FAST FACTS HAWAII
Vegas visitors getting younger, spending more
LAS VEGAS » Visitors to Las Vegas got younger and spent more in 2005 than a year earlier, paying more for gambling, rooms, food and drink and shopping, officials said last week.
"Part of this is in response to the addition of significant nightclub and nightlife opportunities the hotels have provided in the last four or five years," said Kevin Bagger, research director for the Las Vegas Convention & Visitors Authority.
The bulk of visitors remain the Baby Boomers, he said, but the average age fell to 47.7 years old from 49.0. The average age in 2003 was 50.2 years old.
The average gambling budget per trip increased from $545 to $627, while spending on food and drinks rose $10 to $248. Shopping outlays rose from $124 to $137, while nightly room spending for those without package deals rose from $86 to $100.
A record 38.6 million people visited Las Vegas in 2005, and 39.1 million are expected in 2006.
You get 2 extra days for tax filing
Tax Day is less than a month off, and many people might not yet have faced the task.
If you're in that camp, there are a few last-minute tips that might aid your tax preparation, from the National Association for the Self-Employed, a Texas-based group that works on issues for micro-businesses.
First off, thank the calendar. April 15 is a Saturday this year, so Uncle Sam will wait two extra days for your income tax data, until Monday the 17th.
» Check your math. Traditionally, most mistakes on IRS forms are from simple arithmetic errors.
» Consider "hidden" deductions. If you run a small business, or work from your home, your office space may qualify for a tax deduction. The same applies for business use of your vehicle, driving to a client's work site or to a place to do some of your business, such as the post office.
» Retirement savings made the first 4 1/2 months of this year are deductible for 2005 right until April 17, assuming you did make the contribution applicable for the 2005 tax year.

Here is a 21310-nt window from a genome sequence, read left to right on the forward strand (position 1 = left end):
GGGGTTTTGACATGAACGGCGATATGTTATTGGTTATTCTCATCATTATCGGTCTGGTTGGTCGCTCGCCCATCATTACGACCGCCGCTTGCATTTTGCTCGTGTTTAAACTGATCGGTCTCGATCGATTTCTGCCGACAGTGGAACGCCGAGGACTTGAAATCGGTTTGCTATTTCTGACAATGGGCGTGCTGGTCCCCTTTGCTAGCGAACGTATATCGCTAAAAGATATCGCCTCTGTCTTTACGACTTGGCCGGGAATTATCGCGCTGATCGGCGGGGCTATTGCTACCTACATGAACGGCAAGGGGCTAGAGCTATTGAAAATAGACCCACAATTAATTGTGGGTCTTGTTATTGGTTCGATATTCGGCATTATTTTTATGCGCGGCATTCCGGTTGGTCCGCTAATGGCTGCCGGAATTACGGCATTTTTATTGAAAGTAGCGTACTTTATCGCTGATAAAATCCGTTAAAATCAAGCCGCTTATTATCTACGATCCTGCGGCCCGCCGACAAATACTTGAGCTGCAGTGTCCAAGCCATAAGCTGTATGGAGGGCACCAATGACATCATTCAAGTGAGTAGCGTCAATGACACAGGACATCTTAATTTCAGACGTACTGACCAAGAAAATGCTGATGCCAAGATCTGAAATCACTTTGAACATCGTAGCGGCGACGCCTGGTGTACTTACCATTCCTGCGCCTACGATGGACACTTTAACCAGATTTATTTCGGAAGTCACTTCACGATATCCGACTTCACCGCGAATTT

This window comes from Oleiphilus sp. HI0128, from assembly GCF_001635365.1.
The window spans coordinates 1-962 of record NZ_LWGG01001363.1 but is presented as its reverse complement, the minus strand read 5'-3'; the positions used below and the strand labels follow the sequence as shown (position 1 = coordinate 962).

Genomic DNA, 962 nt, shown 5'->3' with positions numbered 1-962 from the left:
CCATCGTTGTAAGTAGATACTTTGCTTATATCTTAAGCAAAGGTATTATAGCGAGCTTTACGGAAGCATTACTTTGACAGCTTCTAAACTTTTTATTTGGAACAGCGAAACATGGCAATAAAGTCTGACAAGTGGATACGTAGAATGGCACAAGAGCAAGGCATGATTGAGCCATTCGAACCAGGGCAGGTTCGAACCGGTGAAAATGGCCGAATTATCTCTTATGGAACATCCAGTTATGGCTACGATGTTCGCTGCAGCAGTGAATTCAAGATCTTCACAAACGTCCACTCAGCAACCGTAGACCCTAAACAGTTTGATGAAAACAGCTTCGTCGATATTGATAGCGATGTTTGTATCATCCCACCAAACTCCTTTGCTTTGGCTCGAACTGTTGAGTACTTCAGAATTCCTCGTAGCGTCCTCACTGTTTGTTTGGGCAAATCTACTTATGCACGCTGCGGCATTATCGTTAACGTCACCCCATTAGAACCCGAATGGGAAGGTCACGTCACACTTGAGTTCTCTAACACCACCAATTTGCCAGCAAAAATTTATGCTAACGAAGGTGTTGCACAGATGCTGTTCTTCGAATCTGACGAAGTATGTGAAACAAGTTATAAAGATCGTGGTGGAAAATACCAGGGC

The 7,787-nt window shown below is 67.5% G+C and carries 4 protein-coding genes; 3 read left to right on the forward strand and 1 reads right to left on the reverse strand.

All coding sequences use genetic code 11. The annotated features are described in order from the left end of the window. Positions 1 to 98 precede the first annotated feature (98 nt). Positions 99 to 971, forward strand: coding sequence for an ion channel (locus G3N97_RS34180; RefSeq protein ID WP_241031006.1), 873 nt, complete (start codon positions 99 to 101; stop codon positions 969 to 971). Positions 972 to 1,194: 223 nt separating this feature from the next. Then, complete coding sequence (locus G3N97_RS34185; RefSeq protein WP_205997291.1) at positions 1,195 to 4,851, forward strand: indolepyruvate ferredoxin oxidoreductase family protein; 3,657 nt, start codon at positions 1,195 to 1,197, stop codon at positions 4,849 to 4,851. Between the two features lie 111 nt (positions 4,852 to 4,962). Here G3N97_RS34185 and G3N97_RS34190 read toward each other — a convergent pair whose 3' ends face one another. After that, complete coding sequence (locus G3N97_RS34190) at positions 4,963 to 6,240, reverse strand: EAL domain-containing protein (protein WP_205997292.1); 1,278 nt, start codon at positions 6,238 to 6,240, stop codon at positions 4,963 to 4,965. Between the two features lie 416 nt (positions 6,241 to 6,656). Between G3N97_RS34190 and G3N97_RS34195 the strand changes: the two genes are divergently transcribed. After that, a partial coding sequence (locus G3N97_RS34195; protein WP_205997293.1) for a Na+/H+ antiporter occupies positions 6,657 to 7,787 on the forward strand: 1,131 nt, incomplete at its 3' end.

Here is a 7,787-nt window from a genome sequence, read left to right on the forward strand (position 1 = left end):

» Ponder your 2006 taxes now. If you got a hefty assessment, or some other unpleasantries from this year's return, learn why and how to alter your taxation scenario for the coming year.
Job seekers laud plastic surgery
Beauty may, in fact, lie in the eye of the job holder.
The job search site Monster.com asked the question: "Do you think having plastic surgery or cosmetic dental work would help advance your career?"
More than half the nearly 22,000 people who answered the question, 53 percent, said yes. Less than a third, 31 percent, said it would not.
The results are from a Web poll at the site run by New York-based Monster Worldwide Inc. It garnered 21,552 votes.
Few appreciate condescending tone
What's the most maddening thing about daily life in your work place?
Randstad USA, the American subsidiary of Randstad Holding NV, one of the world's largest temp-staffing companies, decided to ask more than 2,300 adults that question.
Top of the pet peeve list?
» Condescending tones at work, cited by 44 percent.
» Public reprimands, 37 percent.
» Micromanaging, 34 percent.
» Loud talkers, cited by just under a third.
» Mobile phone ringing, 30 percent.
» Use of speakerphones in public areas, 22 percent.
The data were collected in February from 2,318 people.